In the example below, one monitoring safety relay controls six contactors (K1 — K6). The monitoring circuit (MC-MC) verifies that all the contactors are off before the safety relay energizes them. This design’s weakness is the troubleshooting time required when the machine cannot start because of a contactor fault. Which contactor has the fault?
Series monitoring of actuators.
A better approach uses a Safety Input/Output block, so that each contactor is monitored individually. This approach uses individual wiring from each contactor back to an I/O block. If a contactor faults, the safety PLC knows exactly which one. Troubleshooting time is reduced as the faulted device can be quickly identified on a display terminal.
Zoning also can be helpful in reducing or even eliminating recovery time. Longer production processes run more efficiently if the process is broken down into semi-independent zones. Zoning allows a portion of the process to be stopped while the other portions continue to run. In an ideal world, material goes in at multiple points of a process and a product comes out at the end. But the real world must accommodate momentary slowdowns and shutdowns to replenish materials, clear jams, make adjustments and other similar tasks. Allowing small amounts of inventory to accumulate between zones or using parallel zones allows selected zones to shut down for quick tasks.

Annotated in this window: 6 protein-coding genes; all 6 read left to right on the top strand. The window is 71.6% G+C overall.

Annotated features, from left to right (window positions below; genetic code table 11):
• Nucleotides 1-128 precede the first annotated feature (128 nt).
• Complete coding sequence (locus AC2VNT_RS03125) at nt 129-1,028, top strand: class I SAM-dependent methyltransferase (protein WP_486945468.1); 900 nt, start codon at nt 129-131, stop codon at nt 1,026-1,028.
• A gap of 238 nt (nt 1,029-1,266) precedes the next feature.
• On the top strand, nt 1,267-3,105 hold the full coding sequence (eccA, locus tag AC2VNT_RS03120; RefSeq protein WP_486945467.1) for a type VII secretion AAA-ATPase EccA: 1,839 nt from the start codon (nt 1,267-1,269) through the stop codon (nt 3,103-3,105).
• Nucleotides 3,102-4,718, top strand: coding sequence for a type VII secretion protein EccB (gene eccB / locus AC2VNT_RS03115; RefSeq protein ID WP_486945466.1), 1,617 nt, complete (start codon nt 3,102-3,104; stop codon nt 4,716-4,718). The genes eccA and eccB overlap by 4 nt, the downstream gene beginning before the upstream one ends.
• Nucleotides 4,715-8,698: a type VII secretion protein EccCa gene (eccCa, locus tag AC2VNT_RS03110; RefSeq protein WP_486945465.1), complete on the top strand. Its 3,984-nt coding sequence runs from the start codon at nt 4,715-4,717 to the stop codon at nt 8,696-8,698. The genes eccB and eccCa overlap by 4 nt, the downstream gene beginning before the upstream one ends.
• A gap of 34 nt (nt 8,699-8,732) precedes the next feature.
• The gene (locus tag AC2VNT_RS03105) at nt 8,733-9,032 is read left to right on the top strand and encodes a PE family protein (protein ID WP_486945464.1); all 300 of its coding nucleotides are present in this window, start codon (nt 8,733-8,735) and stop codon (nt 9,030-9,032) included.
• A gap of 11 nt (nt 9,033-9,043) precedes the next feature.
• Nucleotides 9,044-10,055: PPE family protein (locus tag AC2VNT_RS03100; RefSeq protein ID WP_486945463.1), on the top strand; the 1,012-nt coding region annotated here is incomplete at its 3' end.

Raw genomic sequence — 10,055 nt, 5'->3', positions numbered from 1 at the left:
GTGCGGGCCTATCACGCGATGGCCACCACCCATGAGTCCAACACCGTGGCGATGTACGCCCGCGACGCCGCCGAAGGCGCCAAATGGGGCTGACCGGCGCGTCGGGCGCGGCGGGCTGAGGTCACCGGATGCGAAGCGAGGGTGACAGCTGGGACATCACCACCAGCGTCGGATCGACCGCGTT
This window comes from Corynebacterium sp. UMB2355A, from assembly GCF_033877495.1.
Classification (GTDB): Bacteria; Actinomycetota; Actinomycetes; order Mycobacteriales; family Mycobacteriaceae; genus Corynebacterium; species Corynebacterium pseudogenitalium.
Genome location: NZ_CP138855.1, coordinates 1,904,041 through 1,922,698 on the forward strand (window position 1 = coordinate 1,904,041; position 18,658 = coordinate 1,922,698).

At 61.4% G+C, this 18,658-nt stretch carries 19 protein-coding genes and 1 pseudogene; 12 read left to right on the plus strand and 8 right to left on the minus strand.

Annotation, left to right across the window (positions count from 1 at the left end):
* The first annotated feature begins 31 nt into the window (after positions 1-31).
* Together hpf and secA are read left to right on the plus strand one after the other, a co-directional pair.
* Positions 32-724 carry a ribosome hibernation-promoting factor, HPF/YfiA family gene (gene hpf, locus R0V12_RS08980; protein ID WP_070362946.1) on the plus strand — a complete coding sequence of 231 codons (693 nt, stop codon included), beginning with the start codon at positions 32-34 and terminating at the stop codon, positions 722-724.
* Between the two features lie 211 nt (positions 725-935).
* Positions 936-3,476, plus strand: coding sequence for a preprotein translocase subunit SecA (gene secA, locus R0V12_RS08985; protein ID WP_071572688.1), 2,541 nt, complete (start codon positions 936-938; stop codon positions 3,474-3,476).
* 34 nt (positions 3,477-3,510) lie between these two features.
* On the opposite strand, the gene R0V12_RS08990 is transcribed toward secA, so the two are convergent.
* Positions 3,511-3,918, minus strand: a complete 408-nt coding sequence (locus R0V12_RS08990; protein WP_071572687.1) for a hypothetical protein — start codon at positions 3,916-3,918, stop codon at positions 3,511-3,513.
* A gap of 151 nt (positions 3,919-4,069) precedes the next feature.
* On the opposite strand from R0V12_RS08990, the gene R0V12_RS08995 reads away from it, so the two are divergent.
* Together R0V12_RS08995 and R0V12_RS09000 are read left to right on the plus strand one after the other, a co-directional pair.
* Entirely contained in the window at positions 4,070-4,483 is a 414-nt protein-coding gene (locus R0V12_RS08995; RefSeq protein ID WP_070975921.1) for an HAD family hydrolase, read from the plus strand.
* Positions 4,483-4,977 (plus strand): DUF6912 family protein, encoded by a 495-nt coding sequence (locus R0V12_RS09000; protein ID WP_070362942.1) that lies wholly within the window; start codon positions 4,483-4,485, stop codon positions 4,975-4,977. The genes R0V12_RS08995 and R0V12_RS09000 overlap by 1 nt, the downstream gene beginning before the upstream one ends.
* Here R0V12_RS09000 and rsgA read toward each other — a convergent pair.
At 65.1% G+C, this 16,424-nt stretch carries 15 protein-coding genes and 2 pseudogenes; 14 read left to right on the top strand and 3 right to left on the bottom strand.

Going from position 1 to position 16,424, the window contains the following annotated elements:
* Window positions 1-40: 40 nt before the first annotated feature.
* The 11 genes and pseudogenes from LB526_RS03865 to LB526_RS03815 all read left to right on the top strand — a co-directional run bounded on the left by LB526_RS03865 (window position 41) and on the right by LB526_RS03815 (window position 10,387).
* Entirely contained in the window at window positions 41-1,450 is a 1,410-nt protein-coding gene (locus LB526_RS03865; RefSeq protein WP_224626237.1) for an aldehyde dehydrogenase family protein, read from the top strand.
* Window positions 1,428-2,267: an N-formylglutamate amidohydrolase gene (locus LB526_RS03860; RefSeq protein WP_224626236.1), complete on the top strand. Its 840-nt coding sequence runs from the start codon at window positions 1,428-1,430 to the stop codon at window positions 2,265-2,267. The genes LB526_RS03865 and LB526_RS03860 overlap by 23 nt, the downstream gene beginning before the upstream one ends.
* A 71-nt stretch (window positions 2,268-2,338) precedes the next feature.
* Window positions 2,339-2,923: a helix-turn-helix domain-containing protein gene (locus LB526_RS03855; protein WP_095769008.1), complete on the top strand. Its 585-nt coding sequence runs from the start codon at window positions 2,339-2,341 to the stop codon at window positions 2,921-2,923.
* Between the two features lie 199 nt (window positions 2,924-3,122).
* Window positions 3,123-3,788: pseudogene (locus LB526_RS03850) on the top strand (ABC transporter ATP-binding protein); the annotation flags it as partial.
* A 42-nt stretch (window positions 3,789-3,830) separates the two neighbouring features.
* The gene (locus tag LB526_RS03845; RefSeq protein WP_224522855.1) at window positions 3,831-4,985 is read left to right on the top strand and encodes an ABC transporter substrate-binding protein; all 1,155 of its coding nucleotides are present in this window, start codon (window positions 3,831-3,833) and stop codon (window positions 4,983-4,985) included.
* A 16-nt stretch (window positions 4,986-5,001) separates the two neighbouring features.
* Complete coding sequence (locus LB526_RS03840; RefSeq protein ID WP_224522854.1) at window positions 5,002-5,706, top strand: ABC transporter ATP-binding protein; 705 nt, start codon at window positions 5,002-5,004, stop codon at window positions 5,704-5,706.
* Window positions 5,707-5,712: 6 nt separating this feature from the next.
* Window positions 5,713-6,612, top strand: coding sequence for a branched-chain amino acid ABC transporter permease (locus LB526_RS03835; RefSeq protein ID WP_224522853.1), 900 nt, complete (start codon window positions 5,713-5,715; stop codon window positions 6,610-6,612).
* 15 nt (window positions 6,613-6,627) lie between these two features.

How do you implement zoning? ISO11161 and ANSI B11.20 standards offer guidance on safety aspects of zoning and related issues. A few examples will help highlight the benefits of zoning for reducing recovery times.
In zoning, one zone (above) may be good, but multiple zones (below) are more effective.
In the example shown here, four machines are connected in series. The slowest machine limits the overall production rate: 40 units/minute. Two obvious safety solutions are to place perimeter guarding around the whole process or create safety zones, one around each process. With the single perimeter guard, the whole machine must be shut down for a routine task. Let’s say the task takes 10 minutes to complete, then the production loss is 40 units/min x 10 minutes = 400 units.
If we create four zones, and Zone 2 needs a 10-minute routine task, then the loss may be avoided if a buffer of 400 units can be added to Zone 3. Zones 1 and 2 must stop during the task, but Zones 3 and 4 continue to run. After 10 minutes, Zones 1 and 2 come back on line just as the Zone 3 buffer is dwindling to zero units. If the process is designed in this manner, then a zoned safety-related control system is required to take advantage of the added buffer.